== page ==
As readers may have noticed, we’ve covered most all of these situations in detail at various points in the spring, making many of the situations refreshers rather than rewrites. The Baltimore Ravens’ remodeling of the wide receiver position is no different. In March, we covered the additions of veteran Michael Crabtree and the talented but oft-injured John Brown. which makes today’s rehash a look at what has transpired in Charm City since they were signed. (Spoiler alert: It’s a lot!)
Tight end long has been a fixture in the Ravens’ passing attack under Ozzie Newsome’s tenure, so it shouldn’t surprise anyone that he spent a first-round choice on Hayden Hurst. Rookie tight ends rarely make a substantial impact in fantasy, with a few exceptions in recent years. Hurst could be added to the list of contributors, and it would come at the expense of both Brown and Crabtree. Neither player ranked higher than 68th in average target depth over the past two seasons. It may be a slightly deceiving stat for Crabtree, given his red zone utility limiting the field depth with which to work.
The NFL draft also brought in fourth-round wideout Jaleel Scott and his 6-foot-5 frame. With such height, he’s bound to see a few fade routes in the end zone during the 2018 season. A round later, Baltimore added UCLA receiver Jordan Lasley. It would require either monumentally awesome play or an injury to expect either of these guys to factor into the game designs in a serious way this season.
Three other selections were devoted to the offensive line, including a third-rounder on tackle Orlando Brown. Greg Senat and Bradley Bozeman both joined Brown in the sixth stanza. Barring an injury, all three figure to enter the year as reserves.
The only other name of concern coming out of the draft is quarterback Lamar Jackson. Baltimore added him late in Round 1 and will deploy the Louisville star in various ways, but not as the primary passer without an injury to Joe Flacco. In some ways, the selection was curious due to all of the effort put forth to improve Flacco’s weapons. Jackson really could be on a two-year track to replace the veteran rather than in 2019 as many suspect. The contract out comes following the ’19 season, suggesting gamers have nothing to worry about with Jackson in the upcoming fantasy year.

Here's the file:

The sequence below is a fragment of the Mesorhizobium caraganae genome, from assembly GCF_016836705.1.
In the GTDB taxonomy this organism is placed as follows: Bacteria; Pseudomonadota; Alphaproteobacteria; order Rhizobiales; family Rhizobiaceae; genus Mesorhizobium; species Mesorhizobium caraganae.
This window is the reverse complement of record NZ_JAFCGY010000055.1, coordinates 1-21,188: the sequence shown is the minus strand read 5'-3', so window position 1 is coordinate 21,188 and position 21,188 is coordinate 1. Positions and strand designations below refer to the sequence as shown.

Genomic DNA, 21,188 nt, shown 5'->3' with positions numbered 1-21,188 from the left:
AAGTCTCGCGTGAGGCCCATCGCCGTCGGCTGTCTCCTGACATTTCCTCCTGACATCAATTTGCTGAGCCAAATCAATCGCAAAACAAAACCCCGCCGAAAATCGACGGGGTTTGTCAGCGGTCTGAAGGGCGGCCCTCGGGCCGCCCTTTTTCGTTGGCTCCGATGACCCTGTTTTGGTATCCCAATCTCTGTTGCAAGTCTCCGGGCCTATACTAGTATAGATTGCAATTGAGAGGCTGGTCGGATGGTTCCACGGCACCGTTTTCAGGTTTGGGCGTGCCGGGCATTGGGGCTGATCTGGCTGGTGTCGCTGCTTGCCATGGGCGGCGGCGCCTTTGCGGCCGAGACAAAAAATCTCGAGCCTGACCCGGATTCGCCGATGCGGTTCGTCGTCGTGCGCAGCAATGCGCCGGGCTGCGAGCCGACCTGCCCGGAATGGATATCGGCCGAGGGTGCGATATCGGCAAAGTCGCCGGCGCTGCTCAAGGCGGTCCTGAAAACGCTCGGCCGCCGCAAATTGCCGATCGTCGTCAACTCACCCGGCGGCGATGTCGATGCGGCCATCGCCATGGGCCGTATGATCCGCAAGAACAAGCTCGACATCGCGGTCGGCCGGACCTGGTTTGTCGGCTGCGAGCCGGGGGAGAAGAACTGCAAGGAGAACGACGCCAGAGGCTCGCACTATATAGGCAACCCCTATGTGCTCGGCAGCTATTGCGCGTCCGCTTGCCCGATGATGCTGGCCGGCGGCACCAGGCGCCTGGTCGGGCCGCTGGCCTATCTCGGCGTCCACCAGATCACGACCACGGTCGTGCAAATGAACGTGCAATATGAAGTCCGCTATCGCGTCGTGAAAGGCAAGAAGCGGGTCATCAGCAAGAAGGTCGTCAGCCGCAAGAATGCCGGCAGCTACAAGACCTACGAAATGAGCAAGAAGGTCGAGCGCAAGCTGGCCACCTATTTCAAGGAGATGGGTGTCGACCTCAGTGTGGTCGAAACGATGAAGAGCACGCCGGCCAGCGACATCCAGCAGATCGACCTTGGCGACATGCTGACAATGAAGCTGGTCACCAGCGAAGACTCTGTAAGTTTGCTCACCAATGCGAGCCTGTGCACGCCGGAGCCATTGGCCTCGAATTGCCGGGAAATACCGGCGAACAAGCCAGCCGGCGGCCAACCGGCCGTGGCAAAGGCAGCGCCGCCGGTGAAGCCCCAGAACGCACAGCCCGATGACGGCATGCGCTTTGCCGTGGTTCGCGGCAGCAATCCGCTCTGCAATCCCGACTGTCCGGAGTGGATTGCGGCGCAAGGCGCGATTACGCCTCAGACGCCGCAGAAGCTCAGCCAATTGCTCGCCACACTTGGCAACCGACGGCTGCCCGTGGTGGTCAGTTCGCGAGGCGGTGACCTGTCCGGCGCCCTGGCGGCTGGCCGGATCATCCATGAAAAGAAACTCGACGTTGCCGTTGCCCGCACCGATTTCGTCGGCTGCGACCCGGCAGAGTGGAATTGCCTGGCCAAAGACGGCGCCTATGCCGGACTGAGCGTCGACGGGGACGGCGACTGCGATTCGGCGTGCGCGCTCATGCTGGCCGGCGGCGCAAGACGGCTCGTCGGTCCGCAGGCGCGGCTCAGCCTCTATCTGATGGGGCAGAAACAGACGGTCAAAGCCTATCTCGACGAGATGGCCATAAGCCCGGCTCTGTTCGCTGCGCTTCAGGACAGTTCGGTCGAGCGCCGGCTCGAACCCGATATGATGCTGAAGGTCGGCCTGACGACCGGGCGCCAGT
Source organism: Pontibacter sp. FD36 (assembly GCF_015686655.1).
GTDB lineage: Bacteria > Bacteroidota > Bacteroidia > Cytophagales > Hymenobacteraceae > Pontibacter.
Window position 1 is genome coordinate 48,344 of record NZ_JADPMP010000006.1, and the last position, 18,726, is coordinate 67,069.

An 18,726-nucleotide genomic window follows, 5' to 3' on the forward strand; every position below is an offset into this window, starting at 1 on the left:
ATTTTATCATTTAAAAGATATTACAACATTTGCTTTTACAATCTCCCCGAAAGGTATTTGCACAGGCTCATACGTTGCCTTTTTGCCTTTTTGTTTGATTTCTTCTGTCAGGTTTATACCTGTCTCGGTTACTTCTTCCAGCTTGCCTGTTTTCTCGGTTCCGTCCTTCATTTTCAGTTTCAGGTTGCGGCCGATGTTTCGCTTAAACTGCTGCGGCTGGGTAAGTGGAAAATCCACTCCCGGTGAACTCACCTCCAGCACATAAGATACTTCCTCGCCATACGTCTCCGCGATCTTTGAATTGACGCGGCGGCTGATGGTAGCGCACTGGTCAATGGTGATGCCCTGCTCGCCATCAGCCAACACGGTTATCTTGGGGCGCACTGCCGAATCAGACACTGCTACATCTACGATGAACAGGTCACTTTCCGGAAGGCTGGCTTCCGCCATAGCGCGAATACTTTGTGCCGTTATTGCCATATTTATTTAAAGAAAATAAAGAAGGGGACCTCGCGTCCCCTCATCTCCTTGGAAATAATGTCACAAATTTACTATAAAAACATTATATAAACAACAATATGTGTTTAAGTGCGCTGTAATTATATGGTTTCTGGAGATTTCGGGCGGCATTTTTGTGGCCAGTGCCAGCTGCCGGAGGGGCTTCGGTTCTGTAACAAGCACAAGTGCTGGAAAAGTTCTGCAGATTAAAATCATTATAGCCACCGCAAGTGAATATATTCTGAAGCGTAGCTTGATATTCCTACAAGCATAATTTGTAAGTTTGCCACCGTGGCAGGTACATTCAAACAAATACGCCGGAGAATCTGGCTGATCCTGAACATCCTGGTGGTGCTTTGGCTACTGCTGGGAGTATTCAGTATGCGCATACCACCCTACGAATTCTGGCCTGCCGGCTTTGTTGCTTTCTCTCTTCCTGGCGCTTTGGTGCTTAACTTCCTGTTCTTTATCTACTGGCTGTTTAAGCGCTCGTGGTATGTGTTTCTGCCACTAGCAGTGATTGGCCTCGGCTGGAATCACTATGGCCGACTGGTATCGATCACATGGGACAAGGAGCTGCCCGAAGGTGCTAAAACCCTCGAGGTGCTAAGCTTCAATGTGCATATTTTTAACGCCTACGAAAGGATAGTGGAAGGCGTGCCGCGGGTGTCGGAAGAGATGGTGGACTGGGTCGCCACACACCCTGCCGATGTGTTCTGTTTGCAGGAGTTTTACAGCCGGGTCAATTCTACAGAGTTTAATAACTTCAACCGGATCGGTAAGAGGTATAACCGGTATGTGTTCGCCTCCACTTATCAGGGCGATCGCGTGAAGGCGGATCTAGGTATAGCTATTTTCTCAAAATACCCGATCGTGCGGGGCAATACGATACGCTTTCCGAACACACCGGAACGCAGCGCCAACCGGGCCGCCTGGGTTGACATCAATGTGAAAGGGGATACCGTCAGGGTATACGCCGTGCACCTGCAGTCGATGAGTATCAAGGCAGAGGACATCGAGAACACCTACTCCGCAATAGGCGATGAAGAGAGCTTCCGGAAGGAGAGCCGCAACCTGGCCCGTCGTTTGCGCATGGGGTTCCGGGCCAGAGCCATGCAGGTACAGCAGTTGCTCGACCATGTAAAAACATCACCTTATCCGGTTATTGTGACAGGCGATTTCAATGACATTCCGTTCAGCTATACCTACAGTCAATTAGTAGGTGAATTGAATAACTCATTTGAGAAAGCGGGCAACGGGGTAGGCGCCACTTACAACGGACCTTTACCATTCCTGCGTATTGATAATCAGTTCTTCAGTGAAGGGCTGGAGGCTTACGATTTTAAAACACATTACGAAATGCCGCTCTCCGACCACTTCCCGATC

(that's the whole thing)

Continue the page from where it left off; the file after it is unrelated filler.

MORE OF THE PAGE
Baltimore had tried to land receiver Ryan Grant from Washington, though a medical condition nixed the deal. He went on to the Indianapolis Colts, and the Ravens opted to sign restricted free agent Willie Snead to an offer sheet that went unmatched by New Orleans. He was remarkably consistent and production over the first two years of his career, but a falling out of favor with Sean Payton in 2017 led to a forgettable 8-catch season. The 25-year-old will attempt to jump-start his career and could prove to be a sly addition.
Fantasy football outlook
In the first pass at addressing the value, we said this of Crabtree:
Both of those numbers are more than reasonable expectations as minimums for Crabtree in his first season with the Ravens. Should he find the end zone somewhere around his recent average of eight per season, Crabtree would check in as a WR2 by year’s end. The safer way to find out is by adding him as a third receiver and letting him outplay his draft placement. Translation: Don’t reach for Crabtree based on past results.
He remains the premium fantasy option in this passing game, but with limited expectations. As a WR3, the risk is mitigated. In most situations, with such a deep class of wideouts, gamers won’t have to treat him as a No. 2 anyway.
Brown’s value has become shakier, though. He was originally a low-risk roster-filler. It would be a tough sell to suggest he’s draftable at this stage. Perhaps he carves out enough of a role to have DFS utility or spot-play value in deep traditional formats.
Like Brown, Snead has not been drafted, on average, in setups with 12 teams and 16-man rosters. The Ravens will spread the ball around, and limitations from both the system and quarterback will keep this unit’s fantasy totals suppressed.